After two months of working seven days a week non-stop, of churning out brand voice guides and strategies, of working with graphic and web designers, and Skyping with a new client in Tuscany–I was wiped out. Every Sunday I re-enacted study hall with one of my closest friends, and we’d sit on her couch, side by side, taping away in silence. We’d work for hours and sometimes I’d read something aloud to her, something that wasn’t quite working, and it felt comforting to be able to bounce ideas off someone, to feel foolish in front of a friend–better that than your client, right? And we’d lament over the constant stream of emails, conference calls and deliverables, and then we’d feel grateful to have these problems. Because better a storm than a drought. Better to pay your rent than put your rent on your credit card.
To say that I’m far from financially solvent would be an understatement. I’m still paying off six-figure graduate loan debt; I’ve the burden on monthly IRS payments and credit card debt from a time when I cared about such things as designer footwear. And although I buy everything in cash and try to be smart about spending, I’m nervous that I haven’t put anything away from retirement. No safety net exists to catch my inevitable fall.
I’ve been thinking about this a lot lately, about getting my shit together as my accountant has begged me to do, but up until yesterday I’ve been plagued with an irrational fear of no work, no money, and all these bills to pay. So instead of paying down my debt, I sit on savings. Believe me when I say that I know this isn’t smart or rational. I’ve read all the books, watched the shows and once worked with an advisor. My relationship to money has always been fraught, deeply emotional, and I’ve only just become to untangle myself from many unhealthy habits.
For two months of significant labor, I’m collecting a check and I’ve decided to pay off two of my credit cards, bringing down my debt to the level it was TEN YEARS AGO.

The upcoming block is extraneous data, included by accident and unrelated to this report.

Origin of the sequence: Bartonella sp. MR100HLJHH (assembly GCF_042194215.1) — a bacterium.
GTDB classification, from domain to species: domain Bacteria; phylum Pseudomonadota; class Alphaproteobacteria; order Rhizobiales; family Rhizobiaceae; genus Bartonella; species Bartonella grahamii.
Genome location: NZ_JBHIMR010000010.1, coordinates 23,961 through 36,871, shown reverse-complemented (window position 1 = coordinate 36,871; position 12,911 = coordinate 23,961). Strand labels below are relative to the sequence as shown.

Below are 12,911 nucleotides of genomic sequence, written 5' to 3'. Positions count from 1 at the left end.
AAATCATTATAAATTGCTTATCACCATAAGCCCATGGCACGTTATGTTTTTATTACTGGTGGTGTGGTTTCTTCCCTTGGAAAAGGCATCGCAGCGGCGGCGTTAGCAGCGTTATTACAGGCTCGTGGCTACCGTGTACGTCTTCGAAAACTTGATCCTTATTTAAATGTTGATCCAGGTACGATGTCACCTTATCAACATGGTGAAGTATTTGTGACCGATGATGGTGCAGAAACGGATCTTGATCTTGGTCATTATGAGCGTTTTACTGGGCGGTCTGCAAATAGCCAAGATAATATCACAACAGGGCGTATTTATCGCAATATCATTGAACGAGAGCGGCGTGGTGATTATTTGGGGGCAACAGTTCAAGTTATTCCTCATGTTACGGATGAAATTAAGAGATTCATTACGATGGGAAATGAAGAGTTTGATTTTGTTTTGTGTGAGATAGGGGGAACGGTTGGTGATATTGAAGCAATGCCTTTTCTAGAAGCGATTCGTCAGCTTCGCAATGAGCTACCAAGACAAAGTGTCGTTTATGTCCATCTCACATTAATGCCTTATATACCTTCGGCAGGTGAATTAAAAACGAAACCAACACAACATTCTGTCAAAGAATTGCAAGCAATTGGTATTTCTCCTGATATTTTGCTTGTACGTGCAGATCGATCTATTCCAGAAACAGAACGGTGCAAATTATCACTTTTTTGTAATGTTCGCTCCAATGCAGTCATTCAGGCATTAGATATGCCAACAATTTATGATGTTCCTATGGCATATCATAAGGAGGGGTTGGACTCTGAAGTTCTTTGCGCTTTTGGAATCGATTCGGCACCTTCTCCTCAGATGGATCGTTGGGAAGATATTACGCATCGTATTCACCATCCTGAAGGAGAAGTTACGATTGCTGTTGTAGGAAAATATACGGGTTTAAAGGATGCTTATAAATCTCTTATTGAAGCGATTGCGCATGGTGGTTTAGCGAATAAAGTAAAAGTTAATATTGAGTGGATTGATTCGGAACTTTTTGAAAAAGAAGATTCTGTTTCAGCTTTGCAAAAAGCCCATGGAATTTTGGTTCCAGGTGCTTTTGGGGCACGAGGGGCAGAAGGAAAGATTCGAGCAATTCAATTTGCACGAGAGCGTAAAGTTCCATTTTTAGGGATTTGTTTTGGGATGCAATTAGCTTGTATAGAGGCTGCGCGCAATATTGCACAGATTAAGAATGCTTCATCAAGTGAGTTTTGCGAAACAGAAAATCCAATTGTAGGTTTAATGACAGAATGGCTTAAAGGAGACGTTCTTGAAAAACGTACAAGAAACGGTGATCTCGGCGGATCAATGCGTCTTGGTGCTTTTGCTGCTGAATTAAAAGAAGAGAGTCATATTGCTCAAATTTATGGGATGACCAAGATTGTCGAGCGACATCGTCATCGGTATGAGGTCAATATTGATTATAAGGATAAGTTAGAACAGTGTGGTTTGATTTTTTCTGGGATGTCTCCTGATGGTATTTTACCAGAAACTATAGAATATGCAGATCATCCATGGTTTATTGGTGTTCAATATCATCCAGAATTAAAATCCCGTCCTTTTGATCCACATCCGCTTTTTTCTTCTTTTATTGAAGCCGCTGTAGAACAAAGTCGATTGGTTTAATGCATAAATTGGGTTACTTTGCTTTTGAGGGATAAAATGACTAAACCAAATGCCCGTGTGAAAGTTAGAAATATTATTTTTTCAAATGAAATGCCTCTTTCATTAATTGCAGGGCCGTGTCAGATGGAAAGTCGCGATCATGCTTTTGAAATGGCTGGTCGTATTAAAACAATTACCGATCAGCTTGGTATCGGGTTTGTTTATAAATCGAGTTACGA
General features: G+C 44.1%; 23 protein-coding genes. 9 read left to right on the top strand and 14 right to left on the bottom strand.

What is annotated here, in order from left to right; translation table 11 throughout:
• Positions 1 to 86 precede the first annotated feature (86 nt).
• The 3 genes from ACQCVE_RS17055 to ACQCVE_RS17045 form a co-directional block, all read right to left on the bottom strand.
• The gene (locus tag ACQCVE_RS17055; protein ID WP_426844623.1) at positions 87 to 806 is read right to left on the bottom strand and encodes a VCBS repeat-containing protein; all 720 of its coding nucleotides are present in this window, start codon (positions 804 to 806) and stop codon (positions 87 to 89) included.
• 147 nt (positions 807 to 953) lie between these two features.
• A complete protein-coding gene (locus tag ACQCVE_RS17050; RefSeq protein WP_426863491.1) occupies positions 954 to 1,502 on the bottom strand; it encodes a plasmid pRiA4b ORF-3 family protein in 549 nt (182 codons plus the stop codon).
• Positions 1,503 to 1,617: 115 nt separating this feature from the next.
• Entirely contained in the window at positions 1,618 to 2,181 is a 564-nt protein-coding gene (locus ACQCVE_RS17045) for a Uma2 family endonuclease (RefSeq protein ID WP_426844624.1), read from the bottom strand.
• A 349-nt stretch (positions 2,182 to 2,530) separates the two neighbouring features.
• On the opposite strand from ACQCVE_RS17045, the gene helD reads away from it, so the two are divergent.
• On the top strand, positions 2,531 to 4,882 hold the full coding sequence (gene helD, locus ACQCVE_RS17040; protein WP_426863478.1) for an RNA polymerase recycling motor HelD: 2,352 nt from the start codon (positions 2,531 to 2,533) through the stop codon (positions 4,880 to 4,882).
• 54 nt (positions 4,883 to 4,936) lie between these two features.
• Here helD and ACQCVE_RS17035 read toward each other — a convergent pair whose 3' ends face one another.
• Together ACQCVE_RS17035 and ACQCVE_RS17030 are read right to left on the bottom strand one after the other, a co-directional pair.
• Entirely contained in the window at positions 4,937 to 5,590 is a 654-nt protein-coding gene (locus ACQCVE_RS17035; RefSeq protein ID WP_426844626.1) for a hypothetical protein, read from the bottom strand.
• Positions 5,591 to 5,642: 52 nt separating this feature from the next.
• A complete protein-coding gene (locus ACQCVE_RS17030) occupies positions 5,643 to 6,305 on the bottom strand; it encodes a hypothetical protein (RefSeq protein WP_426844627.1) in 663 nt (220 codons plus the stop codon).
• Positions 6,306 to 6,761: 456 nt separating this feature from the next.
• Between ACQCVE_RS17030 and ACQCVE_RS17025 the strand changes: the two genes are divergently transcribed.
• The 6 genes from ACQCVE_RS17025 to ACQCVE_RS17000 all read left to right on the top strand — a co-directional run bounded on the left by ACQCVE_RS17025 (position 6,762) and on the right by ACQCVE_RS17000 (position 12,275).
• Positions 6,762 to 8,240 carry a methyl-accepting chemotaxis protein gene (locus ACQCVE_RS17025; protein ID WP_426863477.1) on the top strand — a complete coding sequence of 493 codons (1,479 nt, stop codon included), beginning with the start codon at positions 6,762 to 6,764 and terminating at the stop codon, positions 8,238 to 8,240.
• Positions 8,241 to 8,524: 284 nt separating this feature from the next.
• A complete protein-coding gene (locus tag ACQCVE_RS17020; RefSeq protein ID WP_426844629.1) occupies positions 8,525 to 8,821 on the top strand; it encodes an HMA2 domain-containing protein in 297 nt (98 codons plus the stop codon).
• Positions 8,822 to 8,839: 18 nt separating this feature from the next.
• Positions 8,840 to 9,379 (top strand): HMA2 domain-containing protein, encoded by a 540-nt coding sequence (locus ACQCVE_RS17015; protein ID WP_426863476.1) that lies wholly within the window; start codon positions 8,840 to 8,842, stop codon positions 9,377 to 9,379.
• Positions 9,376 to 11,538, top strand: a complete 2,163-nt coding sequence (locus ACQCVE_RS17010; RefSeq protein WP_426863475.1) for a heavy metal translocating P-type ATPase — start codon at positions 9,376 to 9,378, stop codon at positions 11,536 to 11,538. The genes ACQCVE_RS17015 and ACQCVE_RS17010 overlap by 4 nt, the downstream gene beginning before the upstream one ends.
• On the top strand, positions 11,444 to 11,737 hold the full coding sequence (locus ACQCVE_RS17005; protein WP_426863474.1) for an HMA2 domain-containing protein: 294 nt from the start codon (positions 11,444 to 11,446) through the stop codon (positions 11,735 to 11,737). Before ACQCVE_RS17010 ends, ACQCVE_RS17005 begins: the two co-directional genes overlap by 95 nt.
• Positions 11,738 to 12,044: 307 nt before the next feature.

Because I’m nearly 40 and I’m really fucking tired of carrying credit card debt.
An old friend reminded me that I have to consistently invest in myself, know that I am the greatest hand I can play and I will get work. I will be able to travel and live simply.
There will come a day when I will no longer shoulder the burden of mistakes made in previous lives.
Until then, cheers to small steps in paying down debt and celebrating with muffins.
INGREDIENTS: Recipe from At Home in the Whole Food Kitchen, with modifications
1/4 cup millet
1/2 cup water
Pinch of salt
1 cup gluten-free flour
1/2 cup brown rice flour
1 tbsp baking powder
1/4 tsp salt
Zest of 1 orange
Zest of 1 lemon
1/2 cup fresh orange juice
1/4 cup plus 2 tbsp maple syrup
1/4 cup plus 2 tbsp extra virgin olive oil or melted coconut oil
1/4 cup unsweetened almond milk
1 tbsp vanilla extract
3 medium red plums, cut into 1/2 inch slices
1/4 tsp cinnamon
Soak the millet in a bowl with 1 cup of water for at least 12 hours. Rinse the millet in a fine mesh strainer and transfer to a small pot. Add 1/2 cup water and a pinch of salt. Bring to a boil, then reduce heat to low and simmer for 20 minutes, covered. Remove from heat and allow the pot to sit undisturbed for 10 minutes, then remove the lid and fluff the cooked millet with a fork. You should have about 1 cup plus 2 tablespoons cooked millet.
Preheat the oven to 350F. Line a muffin pan with paper liners and set aside.
Mix the flour and baking powder into a medium bowl. In a large bowl, combine the orange zest, lemon zest, orange juice, maple syrup, olive oil (or coconut), almond milk, and vanilla extract. Whisk until the ingredients emulsify.
In another bowl, toss the plums in one tablespoon of flour. This will help keep the fruit from sinking in the muffin pan. Gently stir the flour mixture into the liquid mixture. Fold in the plums and 1 cup of cooked millet.
Divide the batter between 10-11 muffin cups, filling almost to the top. Sprinkle the top with cinnamon and the remaining 2 tablespoons of millet. Bake for 30-35 minutes until a toothpick inserted in the center comes out clean. Remove the muffins from the oven and cool for 5 minutes prior to transferring to a cooling rack. Store in an airtight container for up to 5 days.